Say Bill Blass, and you think of a certain, historic moment in American fashion. That’s if you’re being kind. If you’re feeling uncharitable, you think of an overly licensed brand that, two years ago, was thought to have lost its way. That was before young critical darling Chris Benz joined the company on a turnaround plan that seemed ahead of its time.
Today, Bill Blass does close to no advertising, doesn’t adhere to the fashion calendar and does everything on e-commerce. And perhaps most interestingly is that Benz — its creative director, who joined us on this week’s Glossy Podcast — doesn’t even think of himself as a “serious fashion person.” “The thing is, I see fashion as a career that I love,” he said. “I’ve never taken it as seriously as some people do.”
Edited highlights below.
Designer burnout is real.
Benz has been trying to book a long-awaited vacation to Japan for a year now. But working with no fashion calendar and a sped-up production schedule means it just doesn’t happen. “I remember working at Marc Jacobs and scheduling myself on two-seasons-a-year. It was a meditation,” he said. Bill Blass, on the other hand, follows the quarterly corporate schedule and maintains an “open-to-buy” method that means everything is basically available year-round. “I used to feel like taking a week off after fashion week. Now it’s all more fluid.”
Designers have to have multiple jobs.
When Benz joined Bill Blass, it was an overly licensed brand that had experienced its fair share of ups and downs. To give things a reboot, Benz got a new logo, redid (and redid again) the website and changed up the entire schedule. Benz said designers today have to wear multiple hats: that of designer, of business development manager and even of website developer.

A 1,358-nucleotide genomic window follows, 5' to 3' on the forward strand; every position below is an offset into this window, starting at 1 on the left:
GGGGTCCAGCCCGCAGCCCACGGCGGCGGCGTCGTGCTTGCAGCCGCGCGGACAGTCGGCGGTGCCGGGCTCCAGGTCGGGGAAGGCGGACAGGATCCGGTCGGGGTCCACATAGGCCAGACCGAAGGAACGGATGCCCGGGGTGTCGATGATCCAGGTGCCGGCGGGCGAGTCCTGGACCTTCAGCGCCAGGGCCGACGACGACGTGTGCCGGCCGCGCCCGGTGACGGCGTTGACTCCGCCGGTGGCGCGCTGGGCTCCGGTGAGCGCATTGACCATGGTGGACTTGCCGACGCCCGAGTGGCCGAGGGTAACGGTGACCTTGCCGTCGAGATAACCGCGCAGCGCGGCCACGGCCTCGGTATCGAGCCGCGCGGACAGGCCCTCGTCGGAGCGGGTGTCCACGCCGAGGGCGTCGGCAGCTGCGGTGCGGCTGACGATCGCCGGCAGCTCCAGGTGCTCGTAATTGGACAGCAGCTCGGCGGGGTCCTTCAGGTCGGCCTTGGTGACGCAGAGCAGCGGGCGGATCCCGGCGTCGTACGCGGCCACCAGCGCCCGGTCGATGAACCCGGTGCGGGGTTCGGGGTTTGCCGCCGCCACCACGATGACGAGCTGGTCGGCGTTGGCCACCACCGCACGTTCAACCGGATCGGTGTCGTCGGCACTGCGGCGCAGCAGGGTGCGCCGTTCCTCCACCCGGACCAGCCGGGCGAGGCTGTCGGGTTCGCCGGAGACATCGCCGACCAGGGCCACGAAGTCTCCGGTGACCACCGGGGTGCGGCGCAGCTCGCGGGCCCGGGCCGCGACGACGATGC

“My first request was that I should be able to control the entire website from my phone,” he said. “In the past 10 years or so, tech has changed how people interact with fashion. We have to be ahead of it. We’re selling fantastic product to a hungry audience that wants a great dress on a Thursday to wear on a Friday. ”
But advertising is where he draws a line.
Benz is unlike most designers in regard to his comfort level with digital and readiness to try new things, but he’s still careful about digital advertising. Bill Blass doesn’t really advertise, and Benz has yet to adopt the popular practice of using Instagram stars or “influencers” to try and show off his products. “I think a lot of fashion advertising is about spray and pray,” he said.
But if he was forced to advertise? “I think there will always be a place for a printed page,” he said. “Something feels real about it. A lot of digital advertising I find personally off-putting for the product. It doesn’t work.”